Hyperthyroidism: symptoms and causes

Hyperthyroidism occurs when the thyroid gland works harder than it should, releasing large amounts of thyroid hormones

Hyperthyroidism: what is it?

Hyperthyroidism is a condition in which the thyroid gland releases large amounts of thyroid hormones: thyroxine (T4) and triiodothyronine (T3).

These hormones are produced when the thyroid gland is stimulated by another hormone, TSH (or thyroid-stimulating hormone), which is produced by the pituitary gland (pituitary gland) located in the brain.

Hyperthyroidism occurs when the thyroid gland works harder than it should.

Causes of hyperthyroidism

There are many causes of hyperthyroidism.

The most common cause is Basedow’s disease, an autoimmune disorder which, through the formation of antibodies against the TSH receptor present on the thyroid gland, stimulates it to work more than it should; in this case, the thyroid gland is often larger but without nodules and is often accompanied by eye disorders (burning, photophobia, exophthalmos) that give rise to Basedow’s ophthalmopathy.

Hyperthyroidism, however, can also occur in toxic multinodular goiter; in this case, one or more nodules that have been present in the thyroid gland for years begin to function more than they should and produce excess thyroid hormones.

In Plummer’s disease, on the other hand, there is only one nodule in the thyroid (and not many as in goitre), which, by producing large amounts of thyroid hormones, causes hyperthyroidism.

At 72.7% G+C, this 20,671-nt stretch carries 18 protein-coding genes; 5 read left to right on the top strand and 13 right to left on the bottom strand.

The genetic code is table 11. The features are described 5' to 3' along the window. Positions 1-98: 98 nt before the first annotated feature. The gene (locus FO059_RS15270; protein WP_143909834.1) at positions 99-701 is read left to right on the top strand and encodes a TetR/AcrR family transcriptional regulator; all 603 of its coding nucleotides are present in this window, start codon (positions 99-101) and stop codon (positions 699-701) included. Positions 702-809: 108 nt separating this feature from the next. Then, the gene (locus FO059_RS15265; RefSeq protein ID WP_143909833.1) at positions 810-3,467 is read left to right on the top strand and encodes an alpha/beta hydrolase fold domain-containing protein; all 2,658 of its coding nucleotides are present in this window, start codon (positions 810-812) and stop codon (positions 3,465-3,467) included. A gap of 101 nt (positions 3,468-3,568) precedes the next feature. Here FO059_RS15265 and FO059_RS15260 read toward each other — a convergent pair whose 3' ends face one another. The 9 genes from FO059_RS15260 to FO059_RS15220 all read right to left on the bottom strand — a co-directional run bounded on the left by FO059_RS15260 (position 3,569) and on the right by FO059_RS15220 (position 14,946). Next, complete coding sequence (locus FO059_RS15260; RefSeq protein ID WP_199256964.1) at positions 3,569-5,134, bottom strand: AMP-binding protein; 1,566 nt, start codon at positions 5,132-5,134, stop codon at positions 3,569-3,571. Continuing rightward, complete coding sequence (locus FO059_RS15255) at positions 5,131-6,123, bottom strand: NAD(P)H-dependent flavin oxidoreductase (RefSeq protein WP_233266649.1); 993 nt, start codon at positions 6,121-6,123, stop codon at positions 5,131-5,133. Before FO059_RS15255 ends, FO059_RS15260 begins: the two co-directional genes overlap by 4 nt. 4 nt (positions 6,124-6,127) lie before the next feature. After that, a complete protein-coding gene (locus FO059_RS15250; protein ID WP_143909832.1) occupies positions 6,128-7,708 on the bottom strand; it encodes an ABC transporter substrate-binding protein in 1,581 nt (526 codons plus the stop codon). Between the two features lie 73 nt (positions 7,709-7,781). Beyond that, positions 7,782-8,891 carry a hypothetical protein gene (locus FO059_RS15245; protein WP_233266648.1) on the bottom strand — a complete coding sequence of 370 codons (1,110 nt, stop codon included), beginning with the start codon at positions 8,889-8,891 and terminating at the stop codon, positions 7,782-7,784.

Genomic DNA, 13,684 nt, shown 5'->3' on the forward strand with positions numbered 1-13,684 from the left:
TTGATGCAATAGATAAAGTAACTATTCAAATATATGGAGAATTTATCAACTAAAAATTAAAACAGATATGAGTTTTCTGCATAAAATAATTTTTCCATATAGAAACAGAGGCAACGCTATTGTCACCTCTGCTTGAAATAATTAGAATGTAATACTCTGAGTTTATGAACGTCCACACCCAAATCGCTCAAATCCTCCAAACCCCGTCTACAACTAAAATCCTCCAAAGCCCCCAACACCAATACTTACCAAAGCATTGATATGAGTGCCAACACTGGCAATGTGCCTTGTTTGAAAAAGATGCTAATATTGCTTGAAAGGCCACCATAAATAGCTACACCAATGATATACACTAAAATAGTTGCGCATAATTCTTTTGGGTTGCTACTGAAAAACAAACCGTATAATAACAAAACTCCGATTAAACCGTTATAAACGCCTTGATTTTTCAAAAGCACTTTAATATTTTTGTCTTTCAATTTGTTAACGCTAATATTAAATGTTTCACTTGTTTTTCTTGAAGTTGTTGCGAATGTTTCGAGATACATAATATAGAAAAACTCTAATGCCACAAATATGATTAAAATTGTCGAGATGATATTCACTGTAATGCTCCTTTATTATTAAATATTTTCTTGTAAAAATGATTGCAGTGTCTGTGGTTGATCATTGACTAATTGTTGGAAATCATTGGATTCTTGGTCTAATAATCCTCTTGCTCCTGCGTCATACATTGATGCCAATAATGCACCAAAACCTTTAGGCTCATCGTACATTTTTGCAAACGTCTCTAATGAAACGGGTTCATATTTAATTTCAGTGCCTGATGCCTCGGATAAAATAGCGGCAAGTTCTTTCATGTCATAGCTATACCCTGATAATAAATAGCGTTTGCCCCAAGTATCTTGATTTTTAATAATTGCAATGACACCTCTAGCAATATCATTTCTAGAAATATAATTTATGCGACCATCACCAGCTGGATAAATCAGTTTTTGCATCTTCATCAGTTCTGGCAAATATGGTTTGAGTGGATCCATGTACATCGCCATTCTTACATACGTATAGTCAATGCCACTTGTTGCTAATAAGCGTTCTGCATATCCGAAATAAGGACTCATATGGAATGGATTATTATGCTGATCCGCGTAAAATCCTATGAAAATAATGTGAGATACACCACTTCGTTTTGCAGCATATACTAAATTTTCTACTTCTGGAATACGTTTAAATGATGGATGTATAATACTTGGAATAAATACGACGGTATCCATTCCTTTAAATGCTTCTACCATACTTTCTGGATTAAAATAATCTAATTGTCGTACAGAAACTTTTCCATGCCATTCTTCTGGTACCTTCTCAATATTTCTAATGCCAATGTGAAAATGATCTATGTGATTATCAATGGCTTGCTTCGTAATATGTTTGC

Hyperthyroidism due to an excess of iodine or in the context of autoimmune thyroiditis (Hashitoxicosis) is less common, but not very rare, where damage to the thyroid tissue due to the formation of antibodies against the thyroid (anti-tyroperoxidase and anti-tyroglobulin) or infections leads to the release of thyroid hormones produced by the thyroid.

Finally, there are much rarer causes of hyperthyroidism such as TSH-secreting pituitary adenoma and choriocarcinomas, which involve hyperstimulation of the thyroid through increased TSH.

Symptoms of hyperthyroidism

These conditions, along with other causes of thyrotoxicosis (taking drugs or substances containing thyroid hormones) share the same clinical manifestations.

The most frequent symptoms are nervousness, heart palpitation, sweating, heat intolerance, muscle fatigue, diarrhoea and weight loss despite increased appetite.

Sexual disturbances such as menstrual irregularities (in women) and premature ejaculation (in men) are often present.

These symptoms, especially in Basedow’s disease, may be accompanied by other eye symptoms such as burning, photophobia and exophthalmos (protrusion of the eyeballs).

Diagnosis of hyperthyroidism

Hyperthyroidism is diagnosed by taking a simple blood sample and testing for free thyroid hormones (FT3 and FT4), which are very high, and TSH, which is usually low in cases of primary hyperthyroidism (i.e. due to thyroid causes).

To identify the type of hyperthyroidism we are dealing with, it may also be useful to test for autoantibodies, which may be more or less altered.

An ultrasound of the thyroid gland and, sometimes, thyroid scintigraphy are also essential to complete the diagnosis.

Therapy: how to treat hyperthyroidism

Once the cause has been identified, treatment is initiated.

In all cases, symptomatic drugs can be used to reduce the symptoms (beta-blockers), but depending on the type of hyperthyroidism, the most appropriate therapy is established.

Therapy may be pharmacological (using thyrostatic drugs to reduce thyroid activity), radiometabolic (using radioactive iodine) or, in some cases, surgical, with the removal of part or all of the thyroid gland.

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